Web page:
Most American companies over roast their beans so they are almost burnt and very oily. Think Stabucks and Peets. Good quality Italian-style beans are of a lighter roast, are almost dry and have better flavor. We think the over roasting of American beans, along with the exclusion of robusta beans (found in most Italian blends) is due to Americans' love of adding all kinds of sugar and milk and flavorings (um pumpkin???) to their coffee and therefore the need for a stronger flavor. However, lighter roasts exhibit more of the flavor of the beans.


October 10: Matcha

We love tea and have all kinds at home but one special tea that few people know about is matcha. This type of tea is very traditional in Japan and is closely linked to the tea ceremony. The tea is super high quality and made from young buds from the top of the plant that are dried and ground to a fine powder. Unlike the tea most people drink, this is made so that you actually consume the tea leaves in powder form, so you get the utmost in nutrients.

While there are all kinds of customs on the preparation in the tea ceremony, we just make it to drink. So here is a rundown that is stripped of all the cultural and ceremonial elements.

Eric learned all about how to prepare this from - how shall we say this delicately - his personal assistant or female butler - at an ultra exclusive, very traditional ryokan in Kanazawa he stayed at. No matter what time of day he appeared in his traditional sukiya house, she magically appeared to prepare matcha and serve wagashi. If you are ever in Japan, you must stay here since all guests have their own private homes and they are famous for their meals, which come at a discount if you are a guest. What is this magical place? Kincha Ryou. In fact the meals he had here rank among the best ever. Similar to kaiseki, but regionally different, and seated in hundreds of years tradtion, this is a place sought out primarily by Japanese politicians who can afford the best money can buy. Few westerns have stayed here, but Eric was told the only other American who had stayed in his cottage was Henry Kissinger.

First find high quality matcha at a Japanese market. If there is no English on the container that is a good sign. The color of the powder must be bright green. Inferior quality is darker and the powder is more grainy. Add about a teaspoon of the powder into a small bowl.

Then you add around 1/4 to 1/3 cup of hot, but not boiling water to the powder. Using a bamboo tea whisk called a chasen...

you whisk the tea using zig zag motions side to side until the powder is blended into the water and the top is foamy. In the picture below the foam subsided a bit...it normally is all foam on top.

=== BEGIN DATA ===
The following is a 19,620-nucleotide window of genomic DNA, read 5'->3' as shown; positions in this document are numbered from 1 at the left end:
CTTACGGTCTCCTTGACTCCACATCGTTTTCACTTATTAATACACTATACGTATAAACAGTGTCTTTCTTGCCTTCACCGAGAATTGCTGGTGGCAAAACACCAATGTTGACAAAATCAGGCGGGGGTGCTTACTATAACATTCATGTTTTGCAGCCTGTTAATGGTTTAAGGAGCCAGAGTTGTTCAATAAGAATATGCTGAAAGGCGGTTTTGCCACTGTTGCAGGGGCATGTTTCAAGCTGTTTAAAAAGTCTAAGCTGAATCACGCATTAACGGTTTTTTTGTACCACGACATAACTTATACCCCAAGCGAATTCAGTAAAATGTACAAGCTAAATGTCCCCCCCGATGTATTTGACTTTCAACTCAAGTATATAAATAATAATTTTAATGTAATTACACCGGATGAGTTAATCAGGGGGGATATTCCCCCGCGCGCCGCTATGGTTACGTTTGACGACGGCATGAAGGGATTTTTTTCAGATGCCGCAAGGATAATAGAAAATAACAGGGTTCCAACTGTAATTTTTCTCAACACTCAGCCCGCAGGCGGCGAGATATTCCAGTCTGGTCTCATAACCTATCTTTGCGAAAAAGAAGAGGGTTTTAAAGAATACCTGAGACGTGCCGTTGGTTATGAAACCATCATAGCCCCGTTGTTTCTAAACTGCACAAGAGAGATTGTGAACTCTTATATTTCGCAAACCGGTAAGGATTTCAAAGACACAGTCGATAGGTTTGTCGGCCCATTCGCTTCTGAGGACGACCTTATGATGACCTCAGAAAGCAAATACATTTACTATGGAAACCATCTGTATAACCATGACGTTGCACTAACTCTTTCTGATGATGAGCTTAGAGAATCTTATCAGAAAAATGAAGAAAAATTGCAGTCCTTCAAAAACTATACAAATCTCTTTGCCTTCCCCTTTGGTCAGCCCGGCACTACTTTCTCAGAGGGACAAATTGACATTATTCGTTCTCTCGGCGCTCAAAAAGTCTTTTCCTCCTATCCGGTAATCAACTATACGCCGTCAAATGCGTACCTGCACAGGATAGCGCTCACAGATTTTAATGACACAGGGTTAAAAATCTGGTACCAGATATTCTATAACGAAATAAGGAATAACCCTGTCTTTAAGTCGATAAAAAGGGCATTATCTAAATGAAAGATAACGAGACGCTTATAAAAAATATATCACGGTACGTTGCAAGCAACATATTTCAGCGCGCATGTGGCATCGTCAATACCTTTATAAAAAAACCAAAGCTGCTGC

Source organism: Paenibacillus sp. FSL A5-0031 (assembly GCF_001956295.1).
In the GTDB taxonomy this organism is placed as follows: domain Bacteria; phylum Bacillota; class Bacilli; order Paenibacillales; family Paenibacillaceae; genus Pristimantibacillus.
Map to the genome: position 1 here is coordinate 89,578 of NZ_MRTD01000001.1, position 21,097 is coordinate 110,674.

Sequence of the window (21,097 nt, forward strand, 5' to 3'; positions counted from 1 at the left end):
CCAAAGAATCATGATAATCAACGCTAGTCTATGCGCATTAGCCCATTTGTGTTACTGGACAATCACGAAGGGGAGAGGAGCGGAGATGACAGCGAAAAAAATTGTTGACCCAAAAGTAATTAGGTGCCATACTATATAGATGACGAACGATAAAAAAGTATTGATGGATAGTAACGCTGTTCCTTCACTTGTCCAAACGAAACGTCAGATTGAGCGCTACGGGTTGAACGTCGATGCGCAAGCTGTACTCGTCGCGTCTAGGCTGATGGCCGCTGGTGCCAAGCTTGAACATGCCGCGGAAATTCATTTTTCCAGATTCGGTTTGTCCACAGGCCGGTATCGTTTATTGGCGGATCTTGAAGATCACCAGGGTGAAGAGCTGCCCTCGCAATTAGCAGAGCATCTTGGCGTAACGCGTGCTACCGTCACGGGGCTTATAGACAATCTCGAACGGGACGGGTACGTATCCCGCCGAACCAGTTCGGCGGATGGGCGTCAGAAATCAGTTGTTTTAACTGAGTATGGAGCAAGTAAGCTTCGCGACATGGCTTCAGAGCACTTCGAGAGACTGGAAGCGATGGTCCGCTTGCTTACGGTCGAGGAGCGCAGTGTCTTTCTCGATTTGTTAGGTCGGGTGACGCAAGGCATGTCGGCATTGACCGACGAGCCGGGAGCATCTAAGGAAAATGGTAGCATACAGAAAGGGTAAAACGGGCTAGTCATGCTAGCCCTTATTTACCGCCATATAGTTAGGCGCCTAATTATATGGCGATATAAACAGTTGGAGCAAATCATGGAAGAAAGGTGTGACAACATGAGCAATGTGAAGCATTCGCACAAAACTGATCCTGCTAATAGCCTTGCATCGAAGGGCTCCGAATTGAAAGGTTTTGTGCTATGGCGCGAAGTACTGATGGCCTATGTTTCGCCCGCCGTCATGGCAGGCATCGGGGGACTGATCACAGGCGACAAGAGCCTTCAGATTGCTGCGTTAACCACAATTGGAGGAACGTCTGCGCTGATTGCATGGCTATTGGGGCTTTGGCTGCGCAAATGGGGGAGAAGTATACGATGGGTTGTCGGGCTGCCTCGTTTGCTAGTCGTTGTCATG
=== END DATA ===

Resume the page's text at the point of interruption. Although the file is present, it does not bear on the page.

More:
Then you place the bowl on your left palm and using your right hand, turn the bowl three times clockwise, this is the only custom we follow since it is basic good manners, and drink. Good matcha has a perfumy, sweet but earthy taste this is totally unique.

Matcha is normally served with small sweets made from pounded rice called wagashi. If you live in a large city you might find some places that make these traditional sweets that are very yummy and healthy. This is a dying art form since younger Japanese Americans don't want to take over the family business. Two places in SF that used to make it fresh closed when the people retired.


October 9: From Russia With Love


A friend of ours who is Ukrainian turned us onto a whole bunch of Russian/Ukrainian foods. Our favorites are the salty pickles and whortleberry juice. The pickles are made with just salt, water and spices (including garlic, dill and black currant leaves) and must ferment. Apparently they are eaten while drinking vodka, and ironically if you have a hangover, drinking the brine is a cure! We tried making them once with our friend but it takes too long and we are impatient so we just buy them. They are the best pickles we have ever eaten. They are an essential ingredient in Solianka, a really delicious beef-stock-based tomato soup you must try to make that has sausage, lemons, pickles in it. Normally, the pickles we buy come packed in plastic deli containers like the photo above, but when we went a few days ago they were in big buckets and it was self serve. The name on the buckets was Ba-Tampte, out of Brooklyn. Their phone number is (718) 251-2100. Why not call and find out the closest retailer that sells them?